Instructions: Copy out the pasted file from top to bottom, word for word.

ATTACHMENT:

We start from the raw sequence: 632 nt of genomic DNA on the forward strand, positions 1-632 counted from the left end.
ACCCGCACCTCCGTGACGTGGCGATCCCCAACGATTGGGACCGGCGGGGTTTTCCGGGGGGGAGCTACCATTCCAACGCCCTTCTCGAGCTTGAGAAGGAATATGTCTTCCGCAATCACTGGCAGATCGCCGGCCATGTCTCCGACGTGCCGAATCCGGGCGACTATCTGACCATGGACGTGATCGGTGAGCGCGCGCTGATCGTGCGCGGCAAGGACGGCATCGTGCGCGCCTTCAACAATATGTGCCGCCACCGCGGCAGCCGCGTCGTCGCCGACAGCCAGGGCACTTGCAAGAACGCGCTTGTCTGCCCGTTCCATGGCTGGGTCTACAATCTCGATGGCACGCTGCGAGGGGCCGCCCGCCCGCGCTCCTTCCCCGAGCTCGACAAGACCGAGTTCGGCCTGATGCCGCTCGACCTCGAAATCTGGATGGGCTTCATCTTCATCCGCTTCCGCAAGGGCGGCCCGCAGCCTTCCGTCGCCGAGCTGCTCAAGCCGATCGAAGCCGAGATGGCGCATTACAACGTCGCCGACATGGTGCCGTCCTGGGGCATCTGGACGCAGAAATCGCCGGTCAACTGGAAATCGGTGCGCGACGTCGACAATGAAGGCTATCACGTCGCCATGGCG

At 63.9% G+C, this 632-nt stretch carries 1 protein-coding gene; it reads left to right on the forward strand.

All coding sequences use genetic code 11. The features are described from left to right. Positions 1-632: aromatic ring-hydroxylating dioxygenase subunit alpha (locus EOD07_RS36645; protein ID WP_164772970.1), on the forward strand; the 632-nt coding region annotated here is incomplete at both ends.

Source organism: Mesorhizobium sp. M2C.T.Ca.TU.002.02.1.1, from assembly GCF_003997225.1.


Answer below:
We start from the raw sequence: 632 nt of genomic DNA on the forward strand, positions 1-632 counted from the left end.
ACCCGCACCTCCGTGACGTGGCGATCCCCAACGATTGGGACCGGCGGGGTTTTCCGGGGGGGAGCTACCATTCCAACGCCCTTCTCGAGCTTGAGAAGGAATATGTCTTCCGCAATCACTGGCAGATCGCCGGCCATGTCTCCGACGTGCCGAATCCGGGCGACTATCTGACCATGGACGTGATCGGTGAGCGCGCGCTGATCGTGCGCGGCAAGGACGGCATCGTGCGCGCCTTCAACAATATGTGCCGCCACCGCGGCAGCCGCGTCGTCGCCGACAGCCAGGGCACTTGCAAGAACGCGCTTGTCTGCCCGTTCCATGGCTGGGTCTACAATCTCGATGGCACGCTGCGAGGGGCCGCCCGCCCGCGCTCCTTCCCCGAGCTCGACAAGACCGAGTTCGGCCTGATGCCGCTCGACCTCGAAATCTGGATGGGCTTCATCTTCATCCGCTTCCGCAAGGGCGGCCCGCAGCCTTCCGTCGCCGAGCTGCTCAAGCCGATCGAAGCCGAGATGGCGCATTACAACGTCGCCGACATGGTGCCGTCCTGGGGCATCTGGACGCAGAAATCGCCGGTCAACTGGAAATCGGTGCGCGACGTCGACAATGAAGGCTATCACGTCGCCATGGCG

At 63.9% G+C, this 632-nt stretch carries 1 protein-coding gene; it reads left to right on the forward strand.

All coding sequences use genetic code 11. The features are described from left to right. Positions 1-632: aromatic ring-hydroxylating dioxygenase subunit alpha (locus EOD07_RS36645; protein ID WP_164772970.1), on the forward strand; the 632-nt coding region annotated here is incomplete at both ends.

Source organism: Mesorhizobium sp. M2C.T.Ca.TU.002.02.1.1, from assembly GCF_003997225.1.